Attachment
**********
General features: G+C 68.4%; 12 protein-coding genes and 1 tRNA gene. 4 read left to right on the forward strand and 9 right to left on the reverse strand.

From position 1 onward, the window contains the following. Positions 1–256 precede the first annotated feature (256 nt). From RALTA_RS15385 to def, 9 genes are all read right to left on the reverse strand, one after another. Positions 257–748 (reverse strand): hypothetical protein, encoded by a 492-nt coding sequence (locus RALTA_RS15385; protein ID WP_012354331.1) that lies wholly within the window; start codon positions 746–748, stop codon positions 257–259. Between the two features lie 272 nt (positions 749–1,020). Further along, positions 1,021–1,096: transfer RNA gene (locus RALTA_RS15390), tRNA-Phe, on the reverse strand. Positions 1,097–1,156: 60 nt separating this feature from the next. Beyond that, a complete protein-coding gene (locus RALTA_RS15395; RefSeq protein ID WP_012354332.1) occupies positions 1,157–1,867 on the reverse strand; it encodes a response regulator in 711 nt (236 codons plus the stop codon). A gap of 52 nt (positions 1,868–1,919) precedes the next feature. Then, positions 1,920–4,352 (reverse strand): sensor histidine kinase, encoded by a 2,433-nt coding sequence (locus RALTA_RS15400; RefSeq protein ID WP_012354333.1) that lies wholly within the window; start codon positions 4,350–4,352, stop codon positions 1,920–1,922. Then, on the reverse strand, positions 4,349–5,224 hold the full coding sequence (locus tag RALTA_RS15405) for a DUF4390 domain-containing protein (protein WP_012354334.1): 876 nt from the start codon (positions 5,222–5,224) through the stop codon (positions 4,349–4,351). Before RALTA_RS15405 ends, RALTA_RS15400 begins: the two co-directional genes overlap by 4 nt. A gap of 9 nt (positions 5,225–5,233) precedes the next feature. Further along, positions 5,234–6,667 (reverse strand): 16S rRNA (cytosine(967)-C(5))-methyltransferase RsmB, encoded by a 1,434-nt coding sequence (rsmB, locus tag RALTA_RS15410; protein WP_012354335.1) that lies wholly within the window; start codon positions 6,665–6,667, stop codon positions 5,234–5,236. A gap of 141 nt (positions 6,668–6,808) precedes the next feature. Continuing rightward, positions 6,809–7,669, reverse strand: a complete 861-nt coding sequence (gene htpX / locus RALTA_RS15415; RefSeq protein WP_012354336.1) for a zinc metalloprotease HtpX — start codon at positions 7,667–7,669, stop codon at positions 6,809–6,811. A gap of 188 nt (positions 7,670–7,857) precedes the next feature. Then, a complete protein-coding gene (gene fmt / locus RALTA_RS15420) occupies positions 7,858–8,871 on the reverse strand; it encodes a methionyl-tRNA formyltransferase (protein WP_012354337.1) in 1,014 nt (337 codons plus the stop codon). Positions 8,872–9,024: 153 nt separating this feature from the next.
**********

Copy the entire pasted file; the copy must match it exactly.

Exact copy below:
General features: G+C 68.4%; 12 protein-coding genes and 1 tRNA gene. 4 read left to right on the forward strand and 9 right to left on the reverse strand.

From position 1 onward, the window contains the following. Positions 1–256 precede the first annotated feature (256 nt). From RALTA_RS15385 to def, 9 genes are all read right to left on the reverse strand, one after another. Positions 257–748 (reverse strand): hypothetical protein, encoded by a 492-nt coding sequence (locus RALTA_RS15385; protein ID WP_012354331.1) that lies wholly within the window; start codon positions 746–748, stop codon positions 257–259. Between the two features lie 272 nt (positions 749–1,020). Further along, positions 1,021–1,096: transfer RNA gene (locus RALTA_RS15390), tRNA-Phe, on the reverse strand. Positions 1,097–1,156: 60 nt separating this feature from the next. Beyond that, a complete protein-coding gene (locus RALTA_RS15395; RefSeq protein ID WP_012354332.1) occupies positions 1,157–1,867 on the reverse strand; it encodes a response regulator in 711 nt (236 codons plus the stop codon). A gap of 52 nt (positions 1,868–1,919) precedes the next feature. Then, positions 1,920–4,352 (reverse strand): sensor histidine kinase, encoded by a 2,433-nt coding sequence (locus RALTA_RS15400; RefSeq protein ID WP_012354333.1) that lies wholly within the window; start codon positions 4,350–4,352, stop codon positions 1,920–1,922. Then, on the reverse strand, positions 4,349–5,224 hold the full coding sequence (locus tag RALTA_RS15405) for a DUF4390 domain-containing protein (protein WP_012354334.1): 876 nt from the start codon (positions 5,222–5,224) through the stop codon (positions 4,349–4,351). Before RALTA_RS15405 ends, RALTA_RS15400 begins: the two co-directional genes overlap by 4 nt. A gap of 9 nt (positions 5,225–5,233) precedes the next feature. Further along, positions 5,234–6,667 (reverse strand): 16S rRNA (cytosine(967)-C(5))-methyltransferase RsmB, encoded by a 1,434-nt coding sequence (rsmB, locus tag RALTA_RS15410; protein WP_012354335.1) that lies wholly within the window; start codon positions 6,665–6,667, stop codon positions 5,234–5,236. A gap of 141 nt (positions 6,668–6,808) precedes the next feature. Continuing rightward, positions 6,809–7,669, reverse strand: a complete 861-nt coding sequence (gene htpX / locus RALTA_RS15415; RefSeq protein WP_012354336.1) for a zinc metalloprotease HtpX — start codon at positions 7,667–7,669, stop codon at positions 6,809–6,811. A gap of 188 nt (positions 7,670–7,857) precedes the next feature. Then, a complete protein-coding gene (gene fmt / locus RALTA_RS15420) occupies positions 7,858–8,871 on the reverse strand; it encodes a methionyl-tRNA formyltransferase (protein WP_012354337.1) in 1,014 nt (337 codons plus the stop codon). Positions 8,872–9,024: 153 nt separating this feature from the next.